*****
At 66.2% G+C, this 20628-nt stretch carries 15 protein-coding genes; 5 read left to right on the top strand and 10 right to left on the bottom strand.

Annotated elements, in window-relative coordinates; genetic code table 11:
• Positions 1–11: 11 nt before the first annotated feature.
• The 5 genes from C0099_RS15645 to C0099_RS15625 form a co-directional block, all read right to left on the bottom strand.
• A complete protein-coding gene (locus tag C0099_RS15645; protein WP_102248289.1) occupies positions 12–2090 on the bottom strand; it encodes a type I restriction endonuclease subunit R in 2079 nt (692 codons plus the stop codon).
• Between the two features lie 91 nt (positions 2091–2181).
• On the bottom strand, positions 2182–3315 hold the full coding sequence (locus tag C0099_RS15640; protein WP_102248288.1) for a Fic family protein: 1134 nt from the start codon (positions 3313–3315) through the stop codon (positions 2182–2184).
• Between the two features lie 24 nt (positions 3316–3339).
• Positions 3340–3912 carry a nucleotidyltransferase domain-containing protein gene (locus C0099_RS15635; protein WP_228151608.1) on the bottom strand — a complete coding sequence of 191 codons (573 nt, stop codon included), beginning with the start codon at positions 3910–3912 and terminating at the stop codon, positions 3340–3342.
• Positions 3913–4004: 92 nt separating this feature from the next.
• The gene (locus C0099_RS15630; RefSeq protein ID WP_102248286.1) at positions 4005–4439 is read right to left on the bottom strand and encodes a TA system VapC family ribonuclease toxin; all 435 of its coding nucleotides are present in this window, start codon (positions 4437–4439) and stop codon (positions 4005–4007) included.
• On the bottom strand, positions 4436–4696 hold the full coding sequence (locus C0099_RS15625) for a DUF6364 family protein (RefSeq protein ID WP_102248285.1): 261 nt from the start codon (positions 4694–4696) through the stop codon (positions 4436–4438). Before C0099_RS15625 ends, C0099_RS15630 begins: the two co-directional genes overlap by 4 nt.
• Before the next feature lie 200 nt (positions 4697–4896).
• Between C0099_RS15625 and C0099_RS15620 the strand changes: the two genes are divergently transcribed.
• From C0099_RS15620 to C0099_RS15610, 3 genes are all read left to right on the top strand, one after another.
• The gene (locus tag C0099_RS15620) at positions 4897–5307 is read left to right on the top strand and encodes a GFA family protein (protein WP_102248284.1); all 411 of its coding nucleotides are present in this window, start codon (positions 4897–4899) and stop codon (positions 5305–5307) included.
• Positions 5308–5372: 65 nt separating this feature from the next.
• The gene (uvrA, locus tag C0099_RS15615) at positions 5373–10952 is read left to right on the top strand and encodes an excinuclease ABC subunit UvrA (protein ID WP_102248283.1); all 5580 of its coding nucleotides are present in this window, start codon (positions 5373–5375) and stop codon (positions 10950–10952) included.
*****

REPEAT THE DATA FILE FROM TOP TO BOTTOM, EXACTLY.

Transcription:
At 66.2% G+C, this 20628-nt stretch carries 15 protein-coding genes; 5 read left to right on the top strand and 10 right to left on the bottom strand.

Annotated elements, in window-relative coordinates; genetic code table 11:
• Positions 1–11: 11 nt before the first annotated feature.
• The 5 genes from C0099_RS15645 to C0099_RS15625 form a co-directional block, all read right to left on the bottom strand.
• A complete protein-coding gene (locus tag C0099_RS15645; protein WP_102248289.1) occupies positions 12–2090 on the bottom strand; it encodes a type I restriction endonuclease subunit R in 2079 nt (692 codons plus the stop codon).
• Between the two features lie 91 nt (positions 2091–2181).
• On the bottom strand, positions 2182–3315 hold the full coding sequence (locus tag C0099_RS15640; protein WP_102248288.1) for a Fic family protein: 1134 nt from the start codon (positions 3313–3315) through the stop codon (positions 2182–2184).
• Between the two features lie 24 nt (positions 3316–3339).
• Positions 3340–3912 carry a nucleotidyltransferase domain-containing protein gene (locus C0099_RS15635; protein WP_228151608.1) on the bottom strand — a complete coding sequence of 191 codons (573 nt, stop codon included), beginning with the start codon at positions 3910–3912 and terminating at the stop codon, positions 3340–3342.
• Positions 3913–4004: 92 nt separating this feature from the next.
• The gene (locus C0099_RS15630; RefSeq protein ID WP_102248286.1) at positions 4005–4439 is read right to left on the bottom strand and encodes a TA system VapC family ribonuclease toxin; all 435 of its coding nucleotides are present in this window, start codon (positions 4437–4439) and stop codon (positions 4005–4007) included.
• On the bottom strand, positions 4436–4696 hold the full coding sequence (locus C0099_RS15625) for a DUF6364 family protein (RefSeq protein ID WP_102248285.1): 261 nt from the start codon (positions 4694–4696) through the stop codon (positions 4436–4438). Before C0099_RS15625 ends, C0099_RS15630 begins: the two co-directional genes overlap by 4 nt.
• Before the next feature lie 200 nt (positions 4697–4896).
• Between C0099_RS15625 and C0099_RS15620 the strand changes: the two genes are divergently transcribed.
• From C0099_RS15620 to C0099_RS15610, 3 genes are all read left to right on the top strand, one after another.
• The gene (locus tag C0099_RS15620) at positions 4897–5307 is read left to right on the top strand and encodes a GFA family protein (protein WP_102248284.1); all 411 of its coding nucleotides are present in this window, start codon (positions 4897–4899) and stop codon (positions 5305–5307) included.
• Positions 5308–5372: 65 nt separating this feature from the next.
• The gene (uvrA, locus tag C0099_RS15615) at positions 5373–10952 is read left to right on the top strand and encodes an excinuclease ABC subunit UvrA (protein ID WP_102248283.1); all 5580 of its coding nucleotides are present in this window, start codon (positions 5373–5375) and stop codon (positions 10950–10952) included.